Back in May 2021, the government’s roadmap out of lockdown saw coronavirus restrictions eased as UK consumers looked forward to spending their “accidental” lockdown savings.

That month, the Consumer Price Index (CPI) crept above the Bank of England’s (BoE) 2% target, to 2.1%.

Since then, and aside from a couple of isolated, short-lived dips, inflation has been soaring.

In July 2022, it reached a 40-year high of 10.1%. This figure also marked the first time inflation had hit double figures since 1982.

As food and petrol prices rise, and domestic and non-domestic energy bills rocket, what does rising inflation mean for you and your small business?

Keep reading to find out.

Many factors combined to create the current cost of living crisis

As developed economies relaxed coronavirus restrictions, experts anticipated a surge in spending. In December 2020, the Guardian reported that UK consumers had £100 billion saved and were ready to spend to help the country’s economic recovery.

When restrictions were lifted in the summer of 2021, however, global supply chain crises and UK labour shortages saw food and fashion prices soar.

In October, perceived petrol shortages led to a media-charged “panic at the pumps”.

By 2022, issues with China’s second-largest property developer, Evergrande – not to mention the country’s zero-Covid stance – were hampering the country’s growth. This had a knock-on for global markets. Then came Russia’s invasion of Ukraine.

The upshot of each factor has been a rise in inflation.

Source: Office for National Statistics (ONS)

With inflation currently at 10.1%, the BoE recently released its latest Monetary Policy Report.

The BoE raised its base rate by 0.75%, the highest single rise since 1989. It now stands at 3%, with the BoE warning of the longest recession since the 1930s.

Inflation is forecast to peak at 11% before the end of 2022.

Rising inflation affects every department of your business

1. Employee support and the effect of rising wages

Wages were already on the rise for many businesses as a result of the coronavirus pandemic.

Lockdowns, furloughing, and increased flexibility in certain sectors caused many UK workers to reassess their priorities. This in turn led to the “Great Resignation”, which many suggest is still ongoing. More than a third of workers have looked to change jobs during 2022.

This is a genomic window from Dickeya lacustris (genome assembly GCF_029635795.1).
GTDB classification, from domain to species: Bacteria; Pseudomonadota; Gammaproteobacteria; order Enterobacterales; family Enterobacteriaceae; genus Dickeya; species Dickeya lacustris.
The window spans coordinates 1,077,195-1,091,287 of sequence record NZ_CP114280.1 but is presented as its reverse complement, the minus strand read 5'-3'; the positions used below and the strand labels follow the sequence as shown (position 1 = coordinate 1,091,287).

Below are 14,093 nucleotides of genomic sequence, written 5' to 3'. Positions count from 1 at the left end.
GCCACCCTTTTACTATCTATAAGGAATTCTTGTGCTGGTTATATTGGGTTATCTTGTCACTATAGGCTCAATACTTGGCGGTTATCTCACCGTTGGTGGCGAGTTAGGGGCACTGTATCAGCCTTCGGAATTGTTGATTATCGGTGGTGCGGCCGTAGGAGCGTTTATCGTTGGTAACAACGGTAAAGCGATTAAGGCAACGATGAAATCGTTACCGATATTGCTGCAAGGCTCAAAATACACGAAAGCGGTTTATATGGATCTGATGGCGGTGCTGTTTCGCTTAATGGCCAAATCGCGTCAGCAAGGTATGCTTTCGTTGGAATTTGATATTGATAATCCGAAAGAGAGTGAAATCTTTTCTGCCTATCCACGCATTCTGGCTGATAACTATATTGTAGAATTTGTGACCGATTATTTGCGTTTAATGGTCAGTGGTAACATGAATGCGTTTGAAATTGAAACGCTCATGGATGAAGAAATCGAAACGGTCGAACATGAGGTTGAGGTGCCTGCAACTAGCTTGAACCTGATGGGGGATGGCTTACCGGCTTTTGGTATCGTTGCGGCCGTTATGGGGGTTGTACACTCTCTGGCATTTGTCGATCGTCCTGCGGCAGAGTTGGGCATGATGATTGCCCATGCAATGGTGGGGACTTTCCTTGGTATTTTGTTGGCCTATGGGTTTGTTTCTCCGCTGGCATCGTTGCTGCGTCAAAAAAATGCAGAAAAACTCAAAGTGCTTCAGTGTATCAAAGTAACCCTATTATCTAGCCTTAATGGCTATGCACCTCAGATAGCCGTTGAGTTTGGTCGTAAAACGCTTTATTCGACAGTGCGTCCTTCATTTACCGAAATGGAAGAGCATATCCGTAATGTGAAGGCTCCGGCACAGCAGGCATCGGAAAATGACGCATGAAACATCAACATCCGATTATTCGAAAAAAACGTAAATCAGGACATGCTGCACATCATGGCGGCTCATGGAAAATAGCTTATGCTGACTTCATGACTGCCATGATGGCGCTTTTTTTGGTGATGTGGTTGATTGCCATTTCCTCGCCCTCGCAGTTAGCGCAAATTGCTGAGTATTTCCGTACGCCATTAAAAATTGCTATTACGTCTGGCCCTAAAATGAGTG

With inflation high, many employees will be struggling to make ends meet and there’ll be increased pressure to raise wages. Strike action across many sectors highlights the precariousness of the situation currently.

2. The impact of soaring energy bills and rent

As household energy bills rocket, so too do those of your business.

The government’s Energy Bill Relief Scheme remains in place. It caps electricity and gas prices at a discounted rate (£211 per megawatt hour (MWh) for electricity and £75 per MWh for gas).

The above figures apply to non-domestic users in Great Britain only and discounts apply until 31 March 2023 when a review is due.

Rising energy bills will stretch the finances of your business over the coming months, especially as the cost of borrowing is set to rise too.

3. Supply chain issues, labour shortages, and a falling pound

Global supply chain issues, exacerbated by Russia’s invasion of Ukraine, and Brexit labour shortages helped to increase inflation.

In turn, rising inflation has led to increasing interest rates. The effects of the government’s short-lived Growth Plan 2022 also played a part in devaluing the pound as measured against the US dollar.

A falling pound makes the goods you import more expensive, while if your business chiefly exports, you might have seen sales increase.

The UK is a net importer, meaning a devalued pound is largely bad news. Costlier imports could help to push inflation even higher.

The BoE’s recent (and eighth consecutive) base rate rise is a bid to control inflation.

Keeping on top of your personal finances is crucial

The cost of living crisis will be influencing the decisions you make in your business, as well as having an effect at home.

Juggling both isn’t easy. This could be especially true where your business and personal finances are intrinsically linked, whether through a direct loan or your pension, for example.

Simple steps like keeping on top of household budgeting are key. At Boolers, we can help you revisit your budget to uncover the areas where savings can be made and where disposable cash can be unlocked.

It might be tempting to concentrate only on the present when times are hard, but this could mean neglecting your future self. If you need help calculating the best way to maintain pension contributions – or you’re worried about the risk attached to your investments – be sure to speak to us.

Get in touch

With inflation rising alongside interest rates, the UK is headed for a recession. This will bring challenges for you and your business.

At Boolers, our decades of combined experience mean that we can help you to navigate the tough economic landscape, helping your business to grow while your personal financial goals remain firmly on track. If you have any questions or concerns, please contact us today.

Please note

This article is for information only. Please do not act based on anything you might read in this article. All contents are based on our understanding of HMRC legislation, which is subject to change.